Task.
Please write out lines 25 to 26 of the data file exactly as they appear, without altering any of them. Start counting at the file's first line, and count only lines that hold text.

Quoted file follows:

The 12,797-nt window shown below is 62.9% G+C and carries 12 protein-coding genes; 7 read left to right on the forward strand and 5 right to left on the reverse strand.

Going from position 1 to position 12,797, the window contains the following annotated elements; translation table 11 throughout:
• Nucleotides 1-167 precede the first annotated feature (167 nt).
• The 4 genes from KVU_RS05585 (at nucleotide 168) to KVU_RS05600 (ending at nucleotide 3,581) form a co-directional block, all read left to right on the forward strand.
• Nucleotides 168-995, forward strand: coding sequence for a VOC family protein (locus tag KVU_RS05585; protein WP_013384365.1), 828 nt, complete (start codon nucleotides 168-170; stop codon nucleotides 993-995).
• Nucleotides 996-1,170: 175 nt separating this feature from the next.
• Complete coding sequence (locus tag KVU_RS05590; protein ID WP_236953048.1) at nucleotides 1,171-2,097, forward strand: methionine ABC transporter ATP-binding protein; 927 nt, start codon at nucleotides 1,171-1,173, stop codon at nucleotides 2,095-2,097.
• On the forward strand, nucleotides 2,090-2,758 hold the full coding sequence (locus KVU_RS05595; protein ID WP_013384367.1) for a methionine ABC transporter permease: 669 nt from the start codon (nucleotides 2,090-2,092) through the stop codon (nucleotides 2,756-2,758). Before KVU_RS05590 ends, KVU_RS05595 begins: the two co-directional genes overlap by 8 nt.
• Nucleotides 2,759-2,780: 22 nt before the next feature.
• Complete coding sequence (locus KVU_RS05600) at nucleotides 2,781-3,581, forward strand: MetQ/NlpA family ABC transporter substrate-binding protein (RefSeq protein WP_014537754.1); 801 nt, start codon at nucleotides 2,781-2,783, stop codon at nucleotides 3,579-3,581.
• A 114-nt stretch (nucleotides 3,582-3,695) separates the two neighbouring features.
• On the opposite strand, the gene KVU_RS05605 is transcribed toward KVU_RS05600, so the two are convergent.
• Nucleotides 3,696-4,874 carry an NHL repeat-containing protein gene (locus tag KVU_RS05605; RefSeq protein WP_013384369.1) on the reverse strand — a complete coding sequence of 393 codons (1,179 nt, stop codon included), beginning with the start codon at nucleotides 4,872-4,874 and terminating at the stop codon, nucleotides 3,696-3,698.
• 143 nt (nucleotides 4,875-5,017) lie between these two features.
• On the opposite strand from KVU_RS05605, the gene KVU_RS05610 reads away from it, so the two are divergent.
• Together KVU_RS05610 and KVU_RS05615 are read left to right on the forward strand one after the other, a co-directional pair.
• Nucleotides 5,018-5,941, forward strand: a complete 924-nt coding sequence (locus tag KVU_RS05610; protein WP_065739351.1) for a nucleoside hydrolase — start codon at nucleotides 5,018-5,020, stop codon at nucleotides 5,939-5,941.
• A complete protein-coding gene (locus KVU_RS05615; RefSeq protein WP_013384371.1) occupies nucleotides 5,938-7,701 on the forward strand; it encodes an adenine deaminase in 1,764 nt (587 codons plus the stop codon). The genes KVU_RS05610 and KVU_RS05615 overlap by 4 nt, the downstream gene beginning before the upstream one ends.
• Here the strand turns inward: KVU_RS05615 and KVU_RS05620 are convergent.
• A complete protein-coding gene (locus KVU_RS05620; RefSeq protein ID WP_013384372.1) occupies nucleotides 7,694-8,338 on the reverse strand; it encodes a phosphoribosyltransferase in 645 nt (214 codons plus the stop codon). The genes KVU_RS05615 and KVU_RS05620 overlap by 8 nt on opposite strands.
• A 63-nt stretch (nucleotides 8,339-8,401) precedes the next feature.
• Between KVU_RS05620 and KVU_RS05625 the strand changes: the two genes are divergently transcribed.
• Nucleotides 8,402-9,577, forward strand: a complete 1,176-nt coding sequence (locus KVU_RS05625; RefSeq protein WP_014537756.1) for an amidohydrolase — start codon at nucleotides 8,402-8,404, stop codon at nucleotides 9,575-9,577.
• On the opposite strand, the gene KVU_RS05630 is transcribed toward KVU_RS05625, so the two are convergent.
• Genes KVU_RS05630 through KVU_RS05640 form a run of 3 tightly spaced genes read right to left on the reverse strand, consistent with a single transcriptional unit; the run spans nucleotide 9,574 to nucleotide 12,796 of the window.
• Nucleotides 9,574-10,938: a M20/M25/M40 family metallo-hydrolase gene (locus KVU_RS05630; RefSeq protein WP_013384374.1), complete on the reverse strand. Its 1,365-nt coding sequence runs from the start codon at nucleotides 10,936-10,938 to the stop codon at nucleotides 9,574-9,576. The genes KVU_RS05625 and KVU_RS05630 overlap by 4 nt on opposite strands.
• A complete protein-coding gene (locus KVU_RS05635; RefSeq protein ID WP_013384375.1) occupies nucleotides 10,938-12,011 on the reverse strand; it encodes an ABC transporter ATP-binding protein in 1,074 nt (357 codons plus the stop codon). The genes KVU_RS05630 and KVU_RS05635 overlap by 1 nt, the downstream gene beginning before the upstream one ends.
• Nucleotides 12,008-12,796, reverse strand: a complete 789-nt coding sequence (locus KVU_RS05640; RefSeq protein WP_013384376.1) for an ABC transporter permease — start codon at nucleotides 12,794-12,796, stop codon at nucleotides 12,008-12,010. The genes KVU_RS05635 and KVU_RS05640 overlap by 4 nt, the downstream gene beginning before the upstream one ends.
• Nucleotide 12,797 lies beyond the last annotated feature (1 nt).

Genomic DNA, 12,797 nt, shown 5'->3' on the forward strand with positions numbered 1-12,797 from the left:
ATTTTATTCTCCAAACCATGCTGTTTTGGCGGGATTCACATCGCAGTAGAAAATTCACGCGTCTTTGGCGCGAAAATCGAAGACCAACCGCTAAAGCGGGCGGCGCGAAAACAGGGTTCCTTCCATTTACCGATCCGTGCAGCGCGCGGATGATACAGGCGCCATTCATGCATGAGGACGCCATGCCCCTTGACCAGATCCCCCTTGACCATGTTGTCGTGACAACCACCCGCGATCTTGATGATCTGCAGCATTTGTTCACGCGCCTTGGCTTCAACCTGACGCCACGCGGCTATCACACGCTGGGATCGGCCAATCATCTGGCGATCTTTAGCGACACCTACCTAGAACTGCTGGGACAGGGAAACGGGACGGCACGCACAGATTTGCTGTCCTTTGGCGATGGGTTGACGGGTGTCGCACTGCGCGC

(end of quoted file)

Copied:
• Genes KVU_RS05630 through KVU_RS05640 form a run of 3 tightly spaced genes read right to left on the reverse strand, consistent with a single transcriptional unit; the run spans nucleotide 9,574 to nucleotide 12,796 of the window.
• Nucleotides 9,574-10,938: a M20/M25/M40 family metallo-hydrolase gene (locus KVU_RS05630; RefSeq protein WP_013384374.1), complete on the reverse strand. Its 1,365-nt coding sequence runs from the start codon at nucleotides 10,936-10,938 to the stop codon at nucleotides 9,574-9,576. The genes KVU_RS05625 and KVU_RS05630 overlap by 4 nt on opposite strands.